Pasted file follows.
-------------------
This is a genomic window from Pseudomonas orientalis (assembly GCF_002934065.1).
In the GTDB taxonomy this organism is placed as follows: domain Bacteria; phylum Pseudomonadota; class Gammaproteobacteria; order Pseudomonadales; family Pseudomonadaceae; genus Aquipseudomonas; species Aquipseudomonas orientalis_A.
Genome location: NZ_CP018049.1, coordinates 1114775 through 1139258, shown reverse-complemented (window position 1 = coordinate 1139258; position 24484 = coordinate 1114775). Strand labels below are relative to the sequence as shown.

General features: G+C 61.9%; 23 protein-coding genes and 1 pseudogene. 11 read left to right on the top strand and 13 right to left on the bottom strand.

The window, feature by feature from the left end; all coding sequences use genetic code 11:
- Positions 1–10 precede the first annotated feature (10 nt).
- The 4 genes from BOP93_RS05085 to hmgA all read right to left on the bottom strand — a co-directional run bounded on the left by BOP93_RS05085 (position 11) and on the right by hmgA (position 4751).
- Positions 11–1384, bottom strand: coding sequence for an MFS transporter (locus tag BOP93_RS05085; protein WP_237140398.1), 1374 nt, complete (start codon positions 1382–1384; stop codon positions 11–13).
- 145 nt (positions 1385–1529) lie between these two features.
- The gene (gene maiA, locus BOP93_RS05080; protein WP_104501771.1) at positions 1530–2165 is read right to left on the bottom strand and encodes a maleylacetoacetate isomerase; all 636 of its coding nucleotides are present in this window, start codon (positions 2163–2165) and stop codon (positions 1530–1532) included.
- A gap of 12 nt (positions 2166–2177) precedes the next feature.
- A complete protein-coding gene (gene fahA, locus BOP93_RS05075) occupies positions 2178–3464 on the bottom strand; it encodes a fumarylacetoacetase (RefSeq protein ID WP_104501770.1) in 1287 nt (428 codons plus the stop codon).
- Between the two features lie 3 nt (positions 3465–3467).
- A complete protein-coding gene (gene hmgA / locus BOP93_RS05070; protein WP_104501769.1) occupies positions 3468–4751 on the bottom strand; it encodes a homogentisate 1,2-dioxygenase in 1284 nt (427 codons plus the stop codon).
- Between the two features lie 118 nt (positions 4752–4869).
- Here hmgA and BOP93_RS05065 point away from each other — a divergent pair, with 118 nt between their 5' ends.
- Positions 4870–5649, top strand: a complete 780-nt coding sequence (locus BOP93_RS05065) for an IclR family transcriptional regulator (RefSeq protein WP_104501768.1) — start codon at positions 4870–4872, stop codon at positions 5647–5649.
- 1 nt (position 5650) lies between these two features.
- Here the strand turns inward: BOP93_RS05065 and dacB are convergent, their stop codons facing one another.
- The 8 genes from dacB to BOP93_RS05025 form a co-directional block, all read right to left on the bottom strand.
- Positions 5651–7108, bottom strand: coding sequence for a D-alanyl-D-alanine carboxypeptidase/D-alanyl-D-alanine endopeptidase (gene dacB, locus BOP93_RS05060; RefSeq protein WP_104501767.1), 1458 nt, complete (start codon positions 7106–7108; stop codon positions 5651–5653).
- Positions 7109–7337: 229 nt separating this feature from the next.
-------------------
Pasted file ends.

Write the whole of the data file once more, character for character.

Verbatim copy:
This is a genomic window from Pseudomonas orientalis (assembly GCF_002934065.1).
In the GTDB taxonomy this organism is placed as follows: domain Bacteria; phylum Pseudomonadota; class Gammaproteobacteria; order Pseudomonadales; family Pseudomonadaceae; genus Aquipseudomonas; species Aquipseudomonas orientalis_A.
Genome location: NZ_CP018049.1, coordinates 1114775 through 1139258, shown reverse-complemented (window position 1 = coordinate 1139258; position 24484 = coordinate 1114775). Strand labels below are relative to the sequence as shown.

General features: G+C 61.9%; 23 protein-coding genes and 1 pseudogene. 11 read left to right on the top strand and 13 right to left on the bottom strand.

The window, feature by feature from the left end; all coding sequences use genetic code 11:
- Positions 1–10 precede the first annotated feature (10 nt).
- The 4 genes from BOP93_RS05085 to hmgA all read right to left on the bottom strand — a co-directional run bounded on the left by BOP93_RS05085 (position 11) and on the right by hmgA (position 4751).
- Positions 11–1384, bottom strand: coding sequence for an MFS transporter (locus tag BOP93_RS05085; protein WP_237140398.1), 1374 nt, complete (start codon positions 1382–1384; stop codon positions 11–13).
- 145 nt (positions 1385–1529) lie between these two features.
- The gene (gene maiA, locus BOP93_RS05080; protein WP_104501771.1) at positions 1530–2165 is read right to left on the bottom strand and encodes a maleylacetoacetate isomerase; all 636 of its coding nucleotides are present in this window, start codon (positions 2163–2165) and stop codon (positions 1530–1532) included.
- A gap of 12 nt (positions 2166–2177) precedes the next feature.
- A complete protein-coding gene (gene fahA, locus BOP93_RS05075) occupies positions 2178–3464 on the bottom strand; it encodes a fumarylacetoacetase (RefSeq protein ID WP_104501770.1) in 1287 nt (428 codons plus the stop codon).
- Between the two features lie 3 nt (positions 3465–3467).
- A complete protein-coding gene (gene hmgA / locus BOP93_RS05070; protein WP_104501769.1) occupies positions 3468–4751 on the bottom strand; it encodes a homogentisate 1,2-dioxygenase in 1284 nt (427 codons plus the stop codon).
- Between the two features lie 118 nt (positions 4752–4869).
- Here hmgA and BOP93_RS05065 point away from each other — a divergent pair, with 118 nt between their 5' ends.
- Positions 4870–5649, top strand: a complete 780-nt coding sequence (locus BOP93_RS05065) for an IclR family transcriptional regulator (RefSeq protein WP_104501768.1) — start codon at positions 4870–4872, stop codon at positions 5647–5649.
- 1 nt (position 5650) lies between these two features.
- Here the strand turns inward: BOP93_RS05065 and dacB are convergent, their stop codons facing one another.
- The 8 genes from dacB to BOP93_RS05025 form a co-directional block, all read right to left on the bottom strand.
- Positions 5651–7108, bottom strand: coding sequence for a D-alanyl-D-alanine carboxypeptidase/D-alanyl-D-alanine endopeptidase (gene dacB, locus BOP93_RS05060; RefSeq protein WP_104501767.1), 1458 nt, complete (start codon positions 7106–7108; stop codon positions 5651–5653).
- Positions 7109–7337: 229 nt separating this feature from the next.